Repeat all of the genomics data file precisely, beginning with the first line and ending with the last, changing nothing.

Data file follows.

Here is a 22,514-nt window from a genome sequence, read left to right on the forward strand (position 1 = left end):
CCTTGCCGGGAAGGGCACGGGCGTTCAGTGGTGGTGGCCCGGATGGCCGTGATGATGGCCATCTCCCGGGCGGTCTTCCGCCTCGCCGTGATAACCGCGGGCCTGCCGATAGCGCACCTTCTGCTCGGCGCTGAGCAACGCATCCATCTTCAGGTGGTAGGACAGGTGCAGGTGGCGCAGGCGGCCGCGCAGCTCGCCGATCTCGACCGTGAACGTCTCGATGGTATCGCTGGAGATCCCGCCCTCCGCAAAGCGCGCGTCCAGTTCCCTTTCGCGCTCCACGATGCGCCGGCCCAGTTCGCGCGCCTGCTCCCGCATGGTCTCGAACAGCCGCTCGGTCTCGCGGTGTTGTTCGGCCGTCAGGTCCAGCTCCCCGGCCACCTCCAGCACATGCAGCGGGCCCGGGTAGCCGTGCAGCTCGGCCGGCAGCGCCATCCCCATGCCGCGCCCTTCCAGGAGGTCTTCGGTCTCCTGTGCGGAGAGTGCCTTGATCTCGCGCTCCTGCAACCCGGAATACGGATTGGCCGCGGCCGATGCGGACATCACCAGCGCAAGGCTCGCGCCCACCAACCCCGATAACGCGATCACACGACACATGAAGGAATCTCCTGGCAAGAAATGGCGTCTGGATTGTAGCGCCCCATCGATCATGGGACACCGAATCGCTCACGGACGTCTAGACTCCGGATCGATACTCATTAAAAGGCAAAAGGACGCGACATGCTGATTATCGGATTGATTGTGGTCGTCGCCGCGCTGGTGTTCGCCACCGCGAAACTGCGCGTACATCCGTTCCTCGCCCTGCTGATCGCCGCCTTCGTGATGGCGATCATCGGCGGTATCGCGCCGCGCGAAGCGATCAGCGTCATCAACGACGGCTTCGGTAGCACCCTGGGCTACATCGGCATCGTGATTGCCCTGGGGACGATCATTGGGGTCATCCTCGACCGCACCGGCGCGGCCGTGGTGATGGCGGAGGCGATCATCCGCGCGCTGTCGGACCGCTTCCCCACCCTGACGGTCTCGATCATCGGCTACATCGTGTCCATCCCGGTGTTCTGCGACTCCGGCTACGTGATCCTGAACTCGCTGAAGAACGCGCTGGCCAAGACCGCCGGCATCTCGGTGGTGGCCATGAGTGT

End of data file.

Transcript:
Here is a 22,514-nt window from a genome sequence, read left to right on the forward strand (position 1 = left end):
CCTTGCCGGGAAGGGCACGGGCGTTCAGTGGTGGTGGCCCGGATGGCCGTGATGATGGCCATCTCCCGGGCGGTCTTCCGCCTCGCCGTGATAACCGCGGGCCTGCCGATAGCGCACCTTCTGCTCGGCGCTGAGCAACGCATCCATCTTCAGGTGGTAGGACAGGTGCAGGTGGCGCAGGCGGCCGCGCAGCTCGCCGATCTCGACCGTGAACGTCTCGATGGTATCGCTGGAGATCCCGCCCTCCGCAAAGCGCGCGTCCAGTTCCCTTTCGCGCTCCACGATGCGCCGGCCCAGTTCGCGCGCCTGCTCCCGCATGGTCTCGAACAGCCGCTCGGTCTCGCGGTGTTGTTCGGCCGTCAGGTCCAGCTCCCCGGCCACCTCCAGCACATGCAGCGGGCCCGGGTAGCCGTGCAGCTCGGCCGGCAGCGCCATCCCCATGCCGCGCCCTTCCAGGAGGTCTTCGGTCTCCTGTGCGGAGAGTGCCTTGATCTCGCGCTCCTGCAACCCGGAATACGGATTGGCCGCGGCCGATGCGGACATCACCAGCGCAAGGCTCGCGCCCACCAACCCCGATAACGCGATCACACGACACATGAAGGAATCTCCTGGCAAGAAATGGCGTCTGGATTGTAGCGCCCCATCGATCATGGGACACCGAATCGCTCACGGACGTCTAGACTCCGGATCGATACTCATTAAAAGGCAAAAGGACGCGACATGCTGATTATCGGATTGATTGTGGTCGTCGCCGCGCTGGTGTTCGCCACCGCGAAACTGCGCGTACATCCGTTCCTCGCCCTGCTGATCGCCGCCTTCGTGATGGCGATCATCGGCGGTATCGCGCCGCGCGAAGCGATCAGCGTCATCAACGACGGCTTCGGTAGCACCCTGGGCTACATCGGCATCGTGATTGCCCTGGGGACGATCATTGGGGTCATCCTCGACCGCACCGGCGCGGCCGTGGTGATGGCGGAGGCGATCATCCGCGCGCTGTCGGACCGCTTCCCCACCCTGACGGTCTCGATCATCGGCTACATCGTGTCCATCCCGGTGTTCTGCGACTCCGGCTACGTGATCCTGAACTCGCTGAAGAACGCGCTGGCCAAGACCGCCGGCATCTCGGTGGTGGCCATGAGTGT